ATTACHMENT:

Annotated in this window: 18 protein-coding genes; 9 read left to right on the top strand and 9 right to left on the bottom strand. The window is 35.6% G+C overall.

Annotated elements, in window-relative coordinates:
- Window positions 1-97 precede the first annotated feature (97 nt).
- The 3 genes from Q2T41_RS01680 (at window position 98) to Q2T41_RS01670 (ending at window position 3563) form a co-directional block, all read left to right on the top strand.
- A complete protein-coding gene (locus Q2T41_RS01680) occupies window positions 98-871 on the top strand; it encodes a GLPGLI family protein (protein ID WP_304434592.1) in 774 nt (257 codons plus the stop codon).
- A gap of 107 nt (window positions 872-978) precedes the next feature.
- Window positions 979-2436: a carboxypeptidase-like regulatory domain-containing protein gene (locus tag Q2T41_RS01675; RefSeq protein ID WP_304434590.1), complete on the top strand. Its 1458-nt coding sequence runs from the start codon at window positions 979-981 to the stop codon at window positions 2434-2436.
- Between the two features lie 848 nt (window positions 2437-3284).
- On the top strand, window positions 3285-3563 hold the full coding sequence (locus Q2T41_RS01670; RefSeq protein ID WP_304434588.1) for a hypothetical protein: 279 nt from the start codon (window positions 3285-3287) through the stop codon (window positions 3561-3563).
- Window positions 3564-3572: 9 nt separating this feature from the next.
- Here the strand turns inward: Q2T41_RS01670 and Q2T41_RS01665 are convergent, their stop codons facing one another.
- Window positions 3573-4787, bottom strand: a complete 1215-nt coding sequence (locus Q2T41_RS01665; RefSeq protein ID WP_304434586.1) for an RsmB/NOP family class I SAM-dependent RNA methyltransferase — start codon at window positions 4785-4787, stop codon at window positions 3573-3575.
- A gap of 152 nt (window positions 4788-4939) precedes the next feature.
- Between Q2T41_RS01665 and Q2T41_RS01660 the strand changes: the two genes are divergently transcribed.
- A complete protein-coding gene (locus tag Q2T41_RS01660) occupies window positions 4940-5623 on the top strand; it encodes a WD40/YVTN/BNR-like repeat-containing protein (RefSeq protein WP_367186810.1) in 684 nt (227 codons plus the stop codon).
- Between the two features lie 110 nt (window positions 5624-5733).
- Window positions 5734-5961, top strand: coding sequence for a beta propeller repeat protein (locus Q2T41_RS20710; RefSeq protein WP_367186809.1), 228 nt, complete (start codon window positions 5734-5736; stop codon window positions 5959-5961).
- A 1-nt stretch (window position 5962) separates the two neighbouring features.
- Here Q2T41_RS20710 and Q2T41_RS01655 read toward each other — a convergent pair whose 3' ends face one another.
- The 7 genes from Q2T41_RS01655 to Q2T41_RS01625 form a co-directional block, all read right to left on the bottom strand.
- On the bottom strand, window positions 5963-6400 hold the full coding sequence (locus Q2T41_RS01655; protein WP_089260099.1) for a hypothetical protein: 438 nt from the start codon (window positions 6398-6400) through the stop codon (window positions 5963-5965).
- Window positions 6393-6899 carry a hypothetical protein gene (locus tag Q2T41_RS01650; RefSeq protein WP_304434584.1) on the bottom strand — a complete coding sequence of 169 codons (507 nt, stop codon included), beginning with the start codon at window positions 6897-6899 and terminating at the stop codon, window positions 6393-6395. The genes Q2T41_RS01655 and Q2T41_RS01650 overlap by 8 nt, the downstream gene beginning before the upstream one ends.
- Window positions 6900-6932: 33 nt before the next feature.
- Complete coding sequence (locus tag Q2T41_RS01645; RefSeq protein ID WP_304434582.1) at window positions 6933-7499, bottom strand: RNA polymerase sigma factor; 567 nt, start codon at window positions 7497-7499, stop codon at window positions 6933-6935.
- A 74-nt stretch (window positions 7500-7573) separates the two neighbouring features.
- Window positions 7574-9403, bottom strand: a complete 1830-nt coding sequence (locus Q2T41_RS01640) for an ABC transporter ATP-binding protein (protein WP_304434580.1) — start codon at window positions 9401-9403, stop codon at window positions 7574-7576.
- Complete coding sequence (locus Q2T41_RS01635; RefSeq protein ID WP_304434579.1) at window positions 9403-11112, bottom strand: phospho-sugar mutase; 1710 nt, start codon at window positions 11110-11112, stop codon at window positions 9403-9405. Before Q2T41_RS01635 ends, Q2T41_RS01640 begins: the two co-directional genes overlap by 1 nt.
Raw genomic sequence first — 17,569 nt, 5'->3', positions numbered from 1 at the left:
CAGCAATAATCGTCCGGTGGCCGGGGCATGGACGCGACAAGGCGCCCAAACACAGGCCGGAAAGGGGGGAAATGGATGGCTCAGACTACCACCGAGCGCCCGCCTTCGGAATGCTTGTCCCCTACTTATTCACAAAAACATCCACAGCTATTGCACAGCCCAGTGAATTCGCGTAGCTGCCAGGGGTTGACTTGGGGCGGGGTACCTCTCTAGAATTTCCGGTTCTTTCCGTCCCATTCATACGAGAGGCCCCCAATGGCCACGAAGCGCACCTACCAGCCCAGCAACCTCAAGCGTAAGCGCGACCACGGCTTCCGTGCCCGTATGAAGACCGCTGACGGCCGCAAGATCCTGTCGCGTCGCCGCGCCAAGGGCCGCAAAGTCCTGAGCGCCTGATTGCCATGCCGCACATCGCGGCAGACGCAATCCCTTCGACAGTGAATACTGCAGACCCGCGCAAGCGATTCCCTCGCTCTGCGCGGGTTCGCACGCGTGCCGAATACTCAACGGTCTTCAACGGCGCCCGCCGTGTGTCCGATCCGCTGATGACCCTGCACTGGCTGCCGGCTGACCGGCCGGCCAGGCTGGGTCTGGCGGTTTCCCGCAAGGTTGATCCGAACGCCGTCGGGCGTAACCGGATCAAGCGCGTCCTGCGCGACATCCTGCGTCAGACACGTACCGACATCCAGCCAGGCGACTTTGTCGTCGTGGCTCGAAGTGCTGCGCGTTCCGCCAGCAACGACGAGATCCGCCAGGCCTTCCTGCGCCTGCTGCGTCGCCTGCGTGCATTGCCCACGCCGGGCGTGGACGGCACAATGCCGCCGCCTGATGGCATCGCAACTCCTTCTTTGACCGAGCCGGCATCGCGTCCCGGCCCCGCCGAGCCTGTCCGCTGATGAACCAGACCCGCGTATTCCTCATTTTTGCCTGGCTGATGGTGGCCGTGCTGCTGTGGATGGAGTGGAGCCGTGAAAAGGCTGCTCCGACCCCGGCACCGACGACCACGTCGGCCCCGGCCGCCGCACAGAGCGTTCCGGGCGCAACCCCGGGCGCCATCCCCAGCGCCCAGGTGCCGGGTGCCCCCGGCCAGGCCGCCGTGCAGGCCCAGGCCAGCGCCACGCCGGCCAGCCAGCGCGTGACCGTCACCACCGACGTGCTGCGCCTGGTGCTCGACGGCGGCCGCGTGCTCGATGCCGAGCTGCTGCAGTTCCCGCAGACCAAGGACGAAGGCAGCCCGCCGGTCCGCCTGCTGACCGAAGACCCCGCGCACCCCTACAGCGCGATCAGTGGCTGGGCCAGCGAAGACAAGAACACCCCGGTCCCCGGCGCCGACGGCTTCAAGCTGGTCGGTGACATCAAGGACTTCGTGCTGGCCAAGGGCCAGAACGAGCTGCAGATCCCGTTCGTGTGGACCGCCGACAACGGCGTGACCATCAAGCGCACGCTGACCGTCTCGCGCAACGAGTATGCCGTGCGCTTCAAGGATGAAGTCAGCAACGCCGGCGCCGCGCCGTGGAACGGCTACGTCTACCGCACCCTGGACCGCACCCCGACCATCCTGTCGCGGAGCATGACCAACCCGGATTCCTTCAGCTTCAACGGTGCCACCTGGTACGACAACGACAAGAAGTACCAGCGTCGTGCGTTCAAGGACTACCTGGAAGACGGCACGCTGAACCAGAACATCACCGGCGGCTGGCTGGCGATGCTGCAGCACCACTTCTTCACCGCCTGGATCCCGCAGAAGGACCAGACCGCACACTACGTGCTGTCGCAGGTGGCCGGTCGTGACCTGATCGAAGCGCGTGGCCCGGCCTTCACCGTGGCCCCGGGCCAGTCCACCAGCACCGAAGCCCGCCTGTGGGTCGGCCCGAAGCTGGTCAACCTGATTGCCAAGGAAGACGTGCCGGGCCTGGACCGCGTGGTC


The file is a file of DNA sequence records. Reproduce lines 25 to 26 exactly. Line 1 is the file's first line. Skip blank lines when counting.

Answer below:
- A 74-nt stretch (window positions 7500-7573) separates the two neighbouring features.
- Window positions 7574-9403, bottom strand: a complete 1830-nt coding sequence (locus Q2T41_RS01640) for an ABC transporter ATP-binding protein (protein WP_304434580.1) — start codon at window positions 9401-9403, stop codon at window positions 7574-7576.